- Difficulty concentrating
If you are having difficulty concentrating or focusing on tasks, it may be because you are deficient in vitamin D or suffering from depression.
- Muscle pain
Muscle pain is another common symptom of both vitamin D deficiency and depression. If you find yourself constantly experiencing muscle pain, you may want to get your vitamin D levels checked.
If you are experiencing any of these symptoms, it is important to see a doctor to rule out other possible causes. Vitamin D deficiency and depression can both be serious conditions that impact your quality of life. If you think you may be suffering from either condition, please see a doctor as soon as possible.
Treating vitamin D deficiency and depression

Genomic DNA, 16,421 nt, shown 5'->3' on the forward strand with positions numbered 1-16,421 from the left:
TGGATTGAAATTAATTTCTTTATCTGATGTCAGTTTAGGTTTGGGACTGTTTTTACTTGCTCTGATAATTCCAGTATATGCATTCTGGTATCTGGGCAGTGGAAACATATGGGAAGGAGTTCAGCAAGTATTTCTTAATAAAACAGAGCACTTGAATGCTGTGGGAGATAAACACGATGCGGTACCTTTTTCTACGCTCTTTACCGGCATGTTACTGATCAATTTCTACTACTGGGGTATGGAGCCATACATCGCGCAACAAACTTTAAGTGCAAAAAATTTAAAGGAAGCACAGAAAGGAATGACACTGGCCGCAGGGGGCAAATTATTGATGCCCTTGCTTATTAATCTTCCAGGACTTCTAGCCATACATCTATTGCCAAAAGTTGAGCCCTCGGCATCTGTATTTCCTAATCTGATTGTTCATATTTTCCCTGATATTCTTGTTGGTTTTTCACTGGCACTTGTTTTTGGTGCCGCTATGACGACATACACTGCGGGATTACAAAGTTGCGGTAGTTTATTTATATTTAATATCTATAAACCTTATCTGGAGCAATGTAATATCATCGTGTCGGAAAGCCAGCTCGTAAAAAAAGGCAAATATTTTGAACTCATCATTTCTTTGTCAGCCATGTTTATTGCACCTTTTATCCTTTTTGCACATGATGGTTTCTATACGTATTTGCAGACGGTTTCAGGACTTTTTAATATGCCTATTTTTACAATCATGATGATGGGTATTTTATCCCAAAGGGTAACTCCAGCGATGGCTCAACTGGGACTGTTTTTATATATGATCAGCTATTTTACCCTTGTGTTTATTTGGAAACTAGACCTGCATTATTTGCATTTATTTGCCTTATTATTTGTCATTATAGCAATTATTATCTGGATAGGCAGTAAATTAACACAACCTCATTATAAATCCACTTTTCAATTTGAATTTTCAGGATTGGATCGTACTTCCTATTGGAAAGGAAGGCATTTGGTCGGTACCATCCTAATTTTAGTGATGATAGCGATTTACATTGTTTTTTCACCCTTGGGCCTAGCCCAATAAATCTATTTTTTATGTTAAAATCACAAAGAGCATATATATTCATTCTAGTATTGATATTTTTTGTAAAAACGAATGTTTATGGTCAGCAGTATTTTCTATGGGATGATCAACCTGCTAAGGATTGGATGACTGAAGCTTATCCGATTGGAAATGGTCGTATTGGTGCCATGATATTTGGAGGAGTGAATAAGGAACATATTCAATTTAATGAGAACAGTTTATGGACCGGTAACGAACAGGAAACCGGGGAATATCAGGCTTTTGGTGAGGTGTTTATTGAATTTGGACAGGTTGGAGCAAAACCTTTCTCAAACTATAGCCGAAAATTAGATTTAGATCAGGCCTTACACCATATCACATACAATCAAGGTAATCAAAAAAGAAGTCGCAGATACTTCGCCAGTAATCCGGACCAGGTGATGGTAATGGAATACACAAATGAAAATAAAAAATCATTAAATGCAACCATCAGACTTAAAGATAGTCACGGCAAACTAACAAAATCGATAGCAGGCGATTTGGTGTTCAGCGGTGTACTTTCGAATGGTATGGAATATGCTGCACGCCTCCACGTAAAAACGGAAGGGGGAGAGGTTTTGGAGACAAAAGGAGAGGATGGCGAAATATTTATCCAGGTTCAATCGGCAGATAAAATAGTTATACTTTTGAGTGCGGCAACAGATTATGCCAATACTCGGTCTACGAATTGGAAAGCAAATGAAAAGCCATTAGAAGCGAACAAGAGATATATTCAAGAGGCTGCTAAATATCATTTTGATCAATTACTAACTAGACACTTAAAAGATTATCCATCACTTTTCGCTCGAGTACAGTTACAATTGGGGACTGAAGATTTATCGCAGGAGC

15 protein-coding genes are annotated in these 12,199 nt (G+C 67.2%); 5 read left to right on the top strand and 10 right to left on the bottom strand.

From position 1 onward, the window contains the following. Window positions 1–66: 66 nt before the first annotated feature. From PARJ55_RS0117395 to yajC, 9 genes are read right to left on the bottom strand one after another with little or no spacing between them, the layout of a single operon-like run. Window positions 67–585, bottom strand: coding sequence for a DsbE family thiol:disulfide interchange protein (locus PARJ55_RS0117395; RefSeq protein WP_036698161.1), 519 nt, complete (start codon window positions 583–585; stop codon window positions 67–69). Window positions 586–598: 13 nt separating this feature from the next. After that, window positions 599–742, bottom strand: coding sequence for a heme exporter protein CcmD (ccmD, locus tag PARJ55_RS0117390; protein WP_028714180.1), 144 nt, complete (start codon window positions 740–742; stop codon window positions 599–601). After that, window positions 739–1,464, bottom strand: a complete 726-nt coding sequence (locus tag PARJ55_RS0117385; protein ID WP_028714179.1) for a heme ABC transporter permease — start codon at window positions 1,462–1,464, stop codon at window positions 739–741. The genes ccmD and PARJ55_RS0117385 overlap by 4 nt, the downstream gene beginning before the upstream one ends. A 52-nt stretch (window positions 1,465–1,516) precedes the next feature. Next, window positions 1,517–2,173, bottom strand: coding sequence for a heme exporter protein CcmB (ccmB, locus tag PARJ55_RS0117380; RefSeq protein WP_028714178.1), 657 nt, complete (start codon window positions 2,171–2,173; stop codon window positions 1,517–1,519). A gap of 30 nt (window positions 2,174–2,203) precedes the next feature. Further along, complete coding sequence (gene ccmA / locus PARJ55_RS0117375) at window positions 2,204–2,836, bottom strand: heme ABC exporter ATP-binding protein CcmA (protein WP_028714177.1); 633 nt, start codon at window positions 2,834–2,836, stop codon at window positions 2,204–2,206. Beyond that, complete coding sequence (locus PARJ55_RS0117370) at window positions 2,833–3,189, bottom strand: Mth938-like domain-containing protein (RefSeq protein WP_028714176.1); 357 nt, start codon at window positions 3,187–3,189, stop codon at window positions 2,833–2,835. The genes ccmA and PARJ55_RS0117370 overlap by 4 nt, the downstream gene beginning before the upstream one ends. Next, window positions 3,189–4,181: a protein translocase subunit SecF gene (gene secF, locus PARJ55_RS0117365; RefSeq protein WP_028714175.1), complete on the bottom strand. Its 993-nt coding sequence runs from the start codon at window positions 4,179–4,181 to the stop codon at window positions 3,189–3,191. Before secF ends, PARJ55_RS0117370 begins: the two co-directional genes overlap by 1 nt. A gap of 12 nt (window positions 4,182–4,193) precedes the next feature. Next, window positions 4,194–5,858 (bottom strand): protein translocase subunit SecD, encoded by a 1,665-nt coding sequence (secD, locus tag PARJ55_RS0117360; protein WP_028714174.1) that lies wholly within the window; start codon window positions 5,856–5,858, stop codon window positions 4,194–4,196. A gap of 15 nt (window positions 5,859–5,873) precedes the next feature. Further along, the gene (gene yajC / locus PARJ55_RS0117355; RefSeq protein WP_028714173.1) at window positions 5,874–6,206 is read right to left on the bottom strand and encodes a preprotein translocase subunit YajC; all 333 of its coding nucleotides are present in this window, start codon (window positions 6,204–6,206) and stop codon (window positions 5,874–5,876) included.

Treating Vitamin D deficiency and depression is not as straightforward as one would think. Vitamin D levels and depressive symptoms tend to fluctuate throughout the year, so it can be difficult to determine if low vitamin D is the cause of a person's depression or just a coincidence.
First of all, it is important to get a blood test to determine if you have a vitamin D deficiency. If you do, your doctor will likely prescribe a vitamin D supplement. However, before starting any type of treatment, it is important to speak with your doctor about the possible risks and benefits.
There are a few different ways that vitamin D can be taken as a supplement, including:
- Sun exposure
- Vitamin D supplements
- Vitamin D light bulbs
Sun exposure is the best way to get your daily dose of vitamin D, but not everyone can get outside and sunbathe for 30 minutes every day.